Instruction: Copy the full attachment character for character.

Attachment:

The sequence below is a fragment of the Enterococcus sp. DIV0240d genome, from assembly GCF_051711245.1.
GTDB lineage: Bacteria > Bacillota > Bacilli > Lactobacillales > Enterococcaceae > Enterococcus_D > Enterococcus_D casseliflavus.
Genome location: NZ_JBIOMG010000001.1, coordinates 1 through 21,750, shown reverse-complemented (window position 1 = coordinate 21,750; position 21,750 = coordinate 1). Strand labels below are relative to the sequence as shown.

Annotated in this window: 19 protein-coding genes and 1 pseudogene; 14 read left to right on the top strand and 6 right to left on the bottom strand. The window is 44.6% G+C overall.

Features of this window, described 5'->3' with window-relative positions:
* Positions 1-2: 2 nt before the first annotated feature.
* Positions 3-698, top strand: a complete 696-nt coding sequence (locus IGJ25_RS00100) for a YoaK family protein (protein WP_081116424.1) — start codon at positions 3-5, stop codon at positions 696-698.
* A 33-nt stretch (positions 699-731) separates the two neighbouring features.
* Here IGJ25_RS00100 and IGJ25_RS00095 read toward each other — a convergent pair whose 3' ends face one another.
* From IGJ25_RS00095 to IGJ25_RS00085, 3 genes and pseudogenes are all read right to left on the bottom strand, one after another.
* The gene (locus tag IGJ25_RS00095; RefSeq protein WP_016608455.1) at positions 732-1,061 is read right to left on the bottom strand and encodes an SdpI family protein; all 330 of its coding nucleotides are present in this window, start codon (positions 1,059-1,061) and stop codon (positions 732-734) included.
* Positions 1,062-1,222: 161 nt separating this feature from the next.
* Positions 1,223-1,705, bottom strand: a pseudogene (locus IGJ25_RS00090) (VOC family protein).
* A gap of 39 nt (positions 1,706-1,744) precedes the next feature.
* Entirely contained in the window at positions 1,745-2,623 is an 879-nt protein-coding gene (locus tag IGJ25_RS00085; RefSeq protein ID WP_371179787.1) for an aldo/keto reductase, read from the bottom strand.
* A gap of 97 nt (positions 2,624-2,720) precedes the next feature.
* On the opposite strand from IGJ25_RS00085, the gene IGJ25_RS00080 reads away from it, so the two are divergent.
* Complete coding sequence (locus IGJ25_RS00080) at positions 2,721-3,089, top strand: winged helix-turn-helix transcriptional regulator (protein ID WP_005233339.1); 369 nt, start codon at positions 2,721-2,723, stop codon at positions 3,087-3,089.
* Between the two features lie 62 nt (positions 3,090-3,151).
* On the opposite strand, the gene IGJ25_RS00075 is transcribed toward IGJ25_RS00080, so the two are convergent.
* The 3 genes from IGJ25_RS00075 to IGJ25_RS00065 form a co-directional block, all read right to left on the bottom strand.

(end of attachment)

The sequence below is a fragment of the Enterococcus sp. DIV0240d genome, from assembly GCF_051711245.1.
GTDB lineage: Bacteria > Bacillota > Bacilli > Lactobacillales > Enterococcaceae > Enterococcus_D > Enterococcus_D casseliflavus.
Genome location: NZ_JBIOMG010000001.1, coordinates 1 through 21,750, shown reverse-complemented (window position 1 = coordinate 21,750; position 21,750 = coordinate 1). Strand labels below are relative to the sequence as shown.

Annotated in this window: 19 protein-coding genes and 1 pseudogene; 14 read left to right on the top strand and 6 right to left on the bottom strand. The window is 44.6% G+C overall.

Features of this window, described 5'->3' with window-relative positions:
* Positions 1-2: 2 nt before the first annotated feature.
* Positions 3-698, top strand: a complete 696-nt coding sequence (locus IGJ25_RS00100) for a YoaK family protein (protein WP_081116424.1) — start codon at positions 3-5, stop codon at positions 696-698.
* A 33-nt stretch (positions 699-731) separates the two neighbouring features.
* Here IGJ25_RS00100 and IGJ25_RS00095 read toward each other — a convergent pair whose 3' ends face one another.
* From IGJ25_RS00095 to IGJ25_RS00085, 3 genes and pseudogenes are all read right to left on the bottom strand, one after another.
* The gene (locus tag IGJ25_RS00095; RefSeq protein WP_016608455.1) at positions 732-1,061 is read right to left on the bottom strand and encodes an SdpI family protein; all 330 of its coding nucleotides are present in this window, start codon (positions 1,059-1,061) and stop codon (positions 732-734) included.
* Positions 1,062-1,222: 161 nt separating this feature from the next.
* Positions 1,223-1,705, bottom strand: a pseudogene (locus IGJ25_RS00090) (VOC family protein).
* A gap of 39 nt (positions 1,706-1,744) precedes the next feature.
* Entirely contained in the window at positions 1,745-2,623 is an 879-nt protein-coding gene (locus tag IGJ25_RS00085; RefSeq protein ID WP_371179787.1) for an aldo/keto reductase, read from the bottom strand.
* A gap of 97 nt (positions 2,624-2,720) precedes the next feature.
* On the opposite strand from IGJ25_RS00085, the gene IGJ25_RS00080 reads away from it, so the two are divergent.
* Complete coding sequence (locus IGJ25_RS00080) at positions 2,721-3,089, top strand: winged helix-turn-helix transcriptional regulator (protein ID WP_005233339.1); 369 nt, start codon at positions 2,721-2,723, stop codon at positions 3,087-3,089.
* Between the two features lie 62 nt (positions 3,090-3,151).
* On the opposite strand, the gene IGJ25_RS00075 is transcribed toward IGJ25_RS00080, so the two are convergent.
* The 3 genes from IGJ25_RS00075 to IGJ25_RS00065 form a co-directional block, all read right to left on the bottom strand.